The 1980s were a bad time for good takes on sex. If Porky’s wasn’t sexually harassing women, then Sixteen Candles and Revenge of the Nerds were there to rape them through delusion. Yet somehow the 1980 version of The Blue Lagoon, which is currently on Netflix, has aged even worse.
Based on Henry De Vere Stacpoole’s 1908 novel of the same name, the film tells the story of two children who are marooned on a deserted island. As the grow into teenagers, they start to sexually experiment with each other. The Blue Lagoon, as well as the four other movies based on Stacpoole’s original book (The Blue Lagoon (1923), The Blue Lagoon (1949), Return to the Blue Lagoon, and Blue Lagoon: The Awakening), has been billed as a movie about teenagers discovering themselves and falling in love. But that’s not the legacy of director Randal Kleiser’s take on the property.
For his movie about sexuality, the director of Grease cast 18-year-old Christopher Atkins and a shockingly underage Brooke Shields. When Shields appeared in the movie, she was only 14. The Blue Lagoon wasn’t cute or chaste about its sexually explicit storyline, either. Much of the movie features Emmeline (Shields) and Richard (Atkins) naked, and full-frontal nudity is common. There are also several sex scenes as well as a masturbation scene. All of these risqué moments combined to give The Blue Lagoon an R-rating, something that Kleiser vocally opposed.
Karina Longworth highlighted the film in her latest episode of the podcast, You Must Remember This. “‘This is the sort of film you can take the kids to,’” Longworth says, quoting Kleiser in “1982: Teen Sexploitation: Fast Times at Ridgemont High, Porky’s, and The Blue Lagoon (Erotic 80s Part 5).” ‘”I’ve done things on Starsky and Hutch that were far more offensive.’”
There were steps taken to make sure that The Blue Lagoon couldn’t be classified as child pornography. But the movie really takes liberties with that tightrope walk. It was confirmed that Shields had body doubles for her nude scenes. Yet one of those doubles was Valerie Taylor, who was 30-years-old at the time, a casting choice that asks viewers to imagine an adult woman’s body on a child.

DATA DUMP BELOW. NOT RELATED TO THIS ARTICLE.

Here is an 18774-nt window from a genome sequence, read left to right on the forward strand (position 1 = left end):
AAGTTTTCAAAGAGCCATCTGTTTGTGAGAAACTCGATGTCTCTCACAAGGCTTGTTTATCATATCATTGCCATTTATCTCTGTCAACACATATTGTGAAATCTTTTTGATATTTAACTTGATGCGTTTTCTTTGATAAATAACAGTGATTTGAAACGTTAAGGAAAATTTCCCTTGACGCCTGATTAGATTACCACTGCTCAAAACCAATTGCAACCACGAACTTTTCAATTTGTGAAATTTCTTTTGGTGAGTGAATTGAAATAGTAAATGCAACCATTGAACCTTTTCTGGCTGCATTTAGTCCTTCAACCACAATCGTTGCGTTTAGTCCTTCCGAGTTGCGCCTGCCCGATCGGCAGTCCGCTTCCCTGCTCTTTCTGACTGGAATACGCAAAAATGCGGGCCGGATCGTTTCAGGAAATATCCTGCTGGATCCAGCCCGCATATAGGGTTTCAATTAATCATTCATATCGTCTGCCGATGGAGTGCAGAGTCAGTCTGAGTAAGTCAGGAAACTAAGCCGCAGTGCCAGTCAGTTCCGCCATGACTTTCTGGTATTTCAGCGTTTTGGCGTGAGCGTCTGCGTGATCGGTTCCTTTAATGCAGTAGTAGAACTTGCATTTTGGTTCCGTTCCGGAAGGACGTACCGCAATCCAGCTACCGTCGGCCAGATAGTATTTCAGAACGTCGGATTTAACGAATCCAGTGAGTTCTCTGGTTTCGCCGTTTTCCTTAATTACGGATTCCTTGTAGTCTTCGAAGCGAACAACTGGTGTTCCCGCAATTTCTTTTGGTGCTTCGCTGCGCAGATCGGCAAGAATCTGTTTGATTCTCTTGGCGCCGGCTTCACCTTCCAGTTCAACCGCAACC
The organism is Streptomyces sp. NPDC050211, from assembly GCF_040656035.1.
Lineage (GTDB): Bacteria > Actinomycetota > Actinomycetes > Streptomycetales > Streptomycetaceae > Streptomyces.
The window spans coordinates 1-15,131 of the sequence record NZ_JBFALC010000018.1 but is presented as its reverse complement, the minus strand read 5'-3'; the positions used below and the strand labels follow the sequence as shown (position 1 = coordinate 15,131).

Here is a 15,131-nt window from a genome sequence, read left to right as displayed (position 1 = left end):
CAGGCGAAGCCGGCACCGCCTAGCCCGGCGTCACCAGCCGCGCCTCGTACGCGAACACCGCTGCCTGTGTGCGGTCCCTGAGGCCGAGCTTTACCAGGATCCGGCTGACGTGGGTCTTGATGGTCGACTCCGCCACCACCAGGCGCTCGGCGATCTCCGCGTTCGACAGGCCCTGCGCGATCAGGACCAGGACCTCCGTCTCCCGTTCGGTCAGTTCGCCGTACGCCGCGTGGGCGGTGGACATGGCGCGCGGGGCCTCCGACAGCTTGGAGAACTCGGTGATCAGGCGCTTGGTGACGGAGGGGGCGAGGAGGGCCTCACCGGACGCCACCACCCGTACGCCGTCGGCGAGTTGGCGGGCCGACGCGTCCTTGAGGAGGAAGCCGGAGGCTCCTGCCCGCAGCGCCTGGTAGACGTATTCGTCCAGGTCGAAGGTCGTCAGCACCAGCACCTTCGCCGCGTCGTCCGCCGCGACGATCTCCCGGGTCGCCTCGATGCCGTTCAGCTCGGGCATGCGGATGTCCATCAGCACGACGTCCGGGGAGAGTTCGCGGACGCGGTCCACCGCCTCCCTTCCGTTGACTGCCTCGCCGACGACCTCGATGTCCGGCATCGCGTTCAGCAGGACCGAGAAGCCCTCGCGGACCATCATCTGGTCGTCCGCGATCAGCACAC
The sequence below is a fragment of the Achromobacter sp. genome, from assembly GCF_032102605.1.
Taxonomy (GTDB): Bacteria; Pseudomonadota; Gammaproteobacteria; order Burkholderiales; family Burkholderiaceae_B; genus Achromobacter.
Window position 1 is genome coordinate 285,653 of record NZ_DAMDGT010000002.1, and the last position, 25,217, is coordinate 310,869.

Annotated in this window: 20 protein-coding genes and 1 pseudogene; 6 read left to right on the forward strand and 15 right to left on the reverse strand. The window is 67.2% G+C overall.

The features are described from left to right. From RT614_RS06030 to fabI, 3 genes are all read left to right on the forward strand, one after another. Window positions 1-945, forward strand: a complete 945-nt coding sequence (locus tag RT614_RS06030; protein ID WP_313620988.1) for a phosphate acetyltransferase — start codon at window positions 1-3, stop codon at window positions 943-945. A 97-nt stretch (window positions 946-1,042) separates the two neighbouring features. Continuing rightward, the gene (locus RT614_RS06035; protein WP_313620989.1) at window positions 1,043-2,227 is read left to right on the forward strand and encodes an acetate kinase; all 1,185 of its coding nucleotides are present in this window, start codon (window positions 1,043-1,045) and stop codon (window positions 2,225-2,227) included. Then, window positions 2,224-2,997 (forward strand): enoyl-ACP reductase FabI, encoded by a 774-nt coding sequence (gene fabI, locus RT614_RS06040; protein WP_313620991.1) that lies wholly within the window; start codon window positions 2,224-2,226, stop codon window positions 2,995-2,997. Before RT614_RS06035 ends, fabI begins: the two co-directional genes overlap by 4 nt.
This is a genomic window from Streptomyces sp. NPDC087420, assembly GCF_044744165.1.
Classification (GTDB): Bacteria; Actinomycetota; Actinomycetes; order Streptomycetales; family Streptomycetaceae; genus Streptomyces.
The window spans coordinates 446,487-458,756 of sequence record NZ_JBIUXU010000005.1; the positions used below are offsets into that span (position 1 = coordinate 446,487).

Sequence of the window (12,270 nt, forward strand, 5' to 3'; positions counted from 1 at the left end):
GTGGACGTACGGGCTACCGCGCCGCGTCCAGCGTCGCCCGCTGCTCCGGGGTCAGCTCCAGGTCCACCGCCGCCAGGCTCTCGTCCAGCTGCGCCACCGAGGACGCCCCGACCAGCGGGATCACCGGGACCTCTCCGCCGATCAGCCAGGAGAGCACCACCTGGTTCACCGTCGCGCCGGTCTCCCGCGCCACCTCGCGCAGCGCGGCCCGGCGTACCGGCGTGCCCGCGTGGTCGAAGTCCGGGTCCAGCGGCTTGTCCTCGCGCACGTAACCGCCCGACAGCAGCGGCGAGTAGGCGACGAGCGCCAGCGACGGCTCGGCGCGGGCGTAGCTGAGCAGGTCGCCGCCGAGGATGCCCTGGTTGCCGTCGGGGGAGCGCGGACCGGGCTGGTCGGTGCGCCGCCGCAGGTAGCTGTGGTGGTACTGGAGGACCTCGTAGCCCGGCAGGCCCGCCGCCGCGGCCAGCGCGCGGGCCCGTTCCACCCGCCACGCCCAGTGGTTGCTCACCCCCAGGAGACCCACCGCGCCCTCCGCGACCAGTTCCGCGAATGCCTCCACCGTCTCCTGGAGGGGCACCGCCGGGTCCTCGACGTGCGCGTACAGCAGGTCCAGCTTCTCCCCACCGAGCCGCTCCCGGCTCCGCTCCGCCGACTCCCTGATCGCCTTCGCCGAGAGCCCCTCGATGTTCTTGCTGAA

Then there was Shield’s casting itself. There was never a reason for Kleiser to cast an underage actor in movie with such a mature plot and themes. But prior to this movie, Shields already had a history with movies about sexualizing children. Two years prior to The Blue Lagoon when she was only 12, Shields starred in director Louis Malle and screenwriter Polly Platt’s Pretty Baby. The controversial and nudity-filled movie followed a child prostitute the same age as her actor in the red light district of New Orleans. Despite its subject matter, critics rejected claims that Pretty Baby was a perverted film. “It looks soberly, and with a good deal of compassion, at its period of history and the people who occupied it,” legendary critic Roger Ebert wrote in his 1978 review.
Whether this movie was morally inexcusable or a smart critique on how young girls are unfairly sexualized is beyond the point. In the public’s mind, Shields was already linked to child nudity and pornography when she was cast in The Blue Lagoon. It was a reputation that would continue when Shields posed for Calvin Klein. The most memorable of her advertisements featured a still underage 15-year-old Shields saying, “You know what comes in between me and my Calvins? Nothing.” The concerns that this ad constituted child pornography were so prevalent, CBS and later ABC refused to air it.
These details are only the tip of the iceberg of Shields’ problematic casting, which Longworth covers more thoroughly in You Must Remember This. The controversy around this movie also barely touches on the fact that Shields and Atkins’ characters were cousins. But it hardly mattered when it came to profits. If anything, the scandal paired with the movie’s critical panning led to greater public interest.
The Blue Lagoon earned an impressive $58 million against its $4.5 million budget. To put that into perspective, it was among the top 10 highest-grossing movies of the year, a list that included The Empire Strikes Back, 9 to 5, Airplane!, and The Blues Brothers. Adjusted for inflation, the movie would have grossed over $202 million today.
Shields wrote about this period of her career in her memoir, There Was a Little Girl: The Real Story of My Mother and Me. In the book, she credits the entertainment industry for keeping her “sane” while she dealt with her addict mother. “It was a really interesting disconnect. You sort of desensitize yourself to anything sexual. In Blue Lagoon, I’m using a glue gun, taping my hair, anything I can so my body doesn’t show I have boobs,” Shields wrote. “And I didn’t realize I was doing it, because I was a kid. I was in a cocoon with my mom.”
Even now knowing that this movie didn’t seem to cause much damage to Shields, it’s still difficult to watch. So in case you were wondering what the most controversial movie is on Netflix, be sure to add this one to the list.